In order to control the emissions from aircraft gas turbines, the International Civil Aviation Organisation (I.C.A.O.) and the U.S. Environmental Protection Agency (E.P.A.) have, through consultations with the various parties over the past decade, made firm proposals for an emission certification scheme, together with mandatory limiting levels for certain pollutants. The compliance with the proposed emission standards requires that a representative sample is collected from the engine exhaust plane and transported without changing its chemical composition to the analysis instruments. Despite clearly defined rules for sample transfer and analysis methods, the emissions measurement will be subject to variability due to the following factors:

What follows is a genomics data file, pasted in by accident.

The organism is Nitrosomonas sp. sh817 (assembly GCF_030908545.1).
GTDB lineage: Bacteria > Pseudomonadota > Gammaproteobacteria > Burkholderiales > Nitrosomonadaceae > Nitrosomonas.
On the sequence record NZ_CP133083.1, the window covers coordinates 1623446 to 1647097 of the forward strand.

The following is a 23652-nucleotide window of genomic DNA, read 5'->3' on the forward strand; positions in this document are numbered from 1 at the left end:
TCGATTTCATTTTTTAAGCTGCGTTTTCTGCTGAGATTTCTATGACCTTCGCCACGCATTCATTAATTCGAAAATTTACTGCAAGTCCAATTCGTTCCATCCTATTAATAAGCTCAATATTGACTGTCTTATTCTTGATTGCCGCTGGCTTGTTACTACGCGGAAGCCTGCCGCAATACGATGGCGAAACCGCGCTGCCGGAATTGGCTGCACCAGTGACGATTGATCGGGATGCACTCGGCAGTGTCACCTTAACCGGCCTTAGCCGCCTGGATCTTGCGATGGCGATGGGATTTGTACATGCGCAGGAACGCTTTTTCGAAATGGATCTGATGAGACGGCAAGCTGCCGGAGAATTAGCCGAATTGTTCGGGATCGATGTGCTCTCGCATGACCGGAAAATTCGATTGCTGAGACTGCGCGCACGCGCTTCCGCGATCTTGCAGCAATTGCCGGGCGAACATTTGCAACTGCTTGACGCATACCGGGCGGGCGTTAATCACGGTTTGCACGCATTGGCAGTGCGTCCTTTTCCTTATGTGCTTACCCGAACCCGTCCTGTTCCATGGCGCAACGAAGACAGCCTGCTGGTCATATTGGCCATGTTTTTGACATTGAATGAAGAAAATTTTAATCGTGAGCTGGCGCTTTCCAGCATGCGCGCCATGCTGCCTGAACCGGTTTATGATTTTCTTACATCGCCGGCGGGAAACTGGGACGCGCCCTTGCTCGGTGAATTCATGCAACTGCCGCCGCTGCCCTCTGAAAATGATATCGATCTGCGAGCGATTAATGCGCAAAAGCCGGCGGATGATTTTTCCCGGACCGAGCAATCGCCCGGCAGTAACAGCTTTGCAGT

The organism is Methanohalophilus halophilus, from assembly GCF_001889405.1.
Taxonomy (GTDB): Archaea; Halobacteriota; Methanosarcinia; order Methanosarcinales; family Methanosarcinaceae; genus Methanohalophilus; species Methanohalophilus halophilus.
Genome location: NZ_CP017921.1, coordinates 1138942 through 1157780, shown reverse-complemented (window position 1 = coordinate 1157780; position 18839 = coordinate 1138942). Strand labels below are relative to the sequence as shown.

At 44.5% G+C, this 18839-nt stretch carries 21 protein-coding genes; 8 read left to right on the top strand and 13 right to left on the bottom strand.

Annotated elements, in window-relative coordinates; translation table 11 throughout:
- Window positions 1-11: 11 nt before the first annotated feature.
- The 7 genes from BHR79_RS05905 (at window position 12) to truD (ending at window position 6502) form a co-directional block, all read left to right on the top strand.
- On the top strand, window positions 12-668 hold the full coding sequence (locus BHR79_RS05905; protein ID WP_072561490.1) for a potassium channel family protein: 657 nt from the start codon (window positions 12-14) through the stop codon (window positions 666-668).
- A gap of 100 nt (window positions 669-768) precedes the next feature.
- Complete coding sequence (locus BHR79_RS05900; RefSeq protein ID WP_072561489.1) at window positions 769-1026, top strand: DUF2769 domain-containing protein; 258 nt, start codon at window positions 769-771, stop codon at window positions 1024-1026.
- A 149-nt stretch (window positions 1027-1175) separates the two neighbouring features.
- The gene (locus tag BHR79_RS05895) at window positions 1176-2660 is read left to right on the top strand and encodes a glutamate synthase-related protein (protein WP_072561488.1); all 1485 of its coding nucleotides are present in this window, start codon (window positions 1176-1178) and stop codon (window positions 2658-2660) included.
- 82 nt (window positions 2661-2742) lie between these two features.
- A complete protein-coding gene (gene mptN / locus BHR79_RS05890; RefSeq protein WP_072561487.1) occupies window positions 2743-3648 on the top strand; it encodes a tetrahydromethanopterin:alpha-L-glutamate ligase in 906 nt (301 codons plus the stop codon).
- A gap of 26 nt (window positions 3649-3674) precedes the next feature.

a) engine-to-engine variability which will include the impact of dimensional tolerance on the combustor hardware and other components which affect the combustor performance,

b) sampling variation because of the nonuniform distribution of the pollutant species in the exhaust plane (see references 4,5), with the result that engine manufacturers are required to demonstrate “by means of detailed traverse measurements in the sampling plane” that a specific probe design provides a representative sample,

and

c) gas analysis instrumentation scatter that occurs in the actual analysis of identical samples.

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